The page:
One of the most profound discoveries I came back from our sacred travel tour of Scotland with is the idea of living small. That runs so counter to the western programming of bigger, better, faster. We’re always reaching for higher heights. When you realize how small you are, it’s easy to laugh at that and be content with just being who you are, where you are, and living small.
What does that mean? Consider this. The oldest rocks in Scotland, and some of the oldest rocks in the world, are found in the Outer Hebrides. Lewisian Gneiss are three billion years old. They were once buried deep beneath the surface. They resurfaced about 1000 million years ago. Astounding, isn’t it? You can’t get away from thinking about rocks and the so called permanence of things when you’re surrounded by all the sweeping views.
Amazingly equal to the stunning mountains of Scotland are the waterways. It’s the land of waterfalls, lochs, and sea. All this water erodes all that stone into a hundred million grains of sand. There are fissures and landslides EVERYWHERE. When you see things as mighty and strong as rock being eroded, it can really put you in your place. If rocks don’t last, people are toast!
Skara Brae, the oldest settlement in Scotland, was created around 3180 B.C.E. making this site older than the Great Pyramids of Giza or Stonehenge. People lived here for roughly 600 years. That means that those people have been gone for 4500 years! We can see evidence of who they were and how they lived. Their pottery, jewelry, and tools are interesting, but what do we know of them? What did any one individual contribute? How did one person’s life matter? In the grand scheme of creation, how did any one person make a difference?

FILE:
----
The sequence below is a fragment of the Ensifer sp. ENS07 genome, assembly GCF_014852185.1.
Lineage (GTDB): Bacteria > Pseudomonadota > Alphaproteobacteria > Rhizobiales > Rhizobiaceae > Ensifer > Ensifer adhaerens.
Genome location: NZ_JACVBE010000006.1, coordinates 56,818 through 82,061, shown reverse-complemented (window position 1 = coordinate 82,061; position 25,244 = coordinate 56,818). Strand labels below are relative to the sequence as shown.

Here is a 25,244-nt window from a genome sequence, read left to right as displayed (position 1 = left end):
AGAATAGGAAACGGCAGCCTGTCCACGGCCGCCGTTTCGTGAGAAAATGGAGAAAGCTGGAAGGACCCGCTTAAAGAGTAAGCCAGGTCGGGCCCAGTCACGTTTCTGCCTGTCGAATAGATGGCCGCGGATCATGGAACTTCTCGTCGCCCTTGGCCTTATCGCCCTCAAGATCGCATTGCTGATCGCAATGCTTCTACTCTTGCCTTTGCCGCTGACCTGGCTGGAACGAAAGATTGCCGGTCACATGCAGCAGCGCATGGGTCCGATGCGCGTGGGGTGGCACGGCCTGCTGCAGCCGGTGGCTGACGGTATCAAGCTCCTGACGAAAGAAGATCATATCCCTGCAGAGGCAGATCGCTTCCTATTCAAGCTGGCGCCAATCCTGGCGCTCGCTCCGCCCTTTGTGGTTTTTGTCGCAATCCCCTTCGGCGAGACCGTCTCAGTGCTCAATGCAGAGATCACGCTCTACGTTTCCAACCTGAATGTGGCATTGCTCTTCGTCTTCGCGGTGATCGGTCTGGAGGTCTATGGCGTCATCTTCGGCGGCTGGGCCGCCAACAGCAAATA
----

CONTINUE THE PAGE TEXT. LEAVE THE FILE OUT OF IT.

Maybe I am just in a mood, but this gets me readjusting my attitude. If I am just a speck in time, then the things I worry about really don’t matter. Everything shifts because the only thing with any lasting value is the love that we give away. The only lasting joy comes from this moment. It makes every ray of sunshine, every smile, every rain drop so precious because in the blink of an eye, it will all be gone.
And guess what? Everything that matters is free. Everything anyone needs to feel love and joy is available. There may be misery and pain within sight as well, but why not see the whole picture and take it all in? Living small makes the big things small and the small things big. That’s such an easier pace and enjoyable way of life.
This doesn’t mean you can’t have your big house, nice car, beautiful wife, fancy job, and comfortable life. It probably just means that you value them less, and value other things more. It means that you might not worry if they were all to vanish, so you can live with less worry and lots more freedom. You can say no more easily to things that don’t really suit you. You can say yes to things like a walk in the woods, singing in the rain, and tea with a friend.
All “this” is going to go away. Sooner than you think. When you live small, the world may not know you’ve been here, but you will.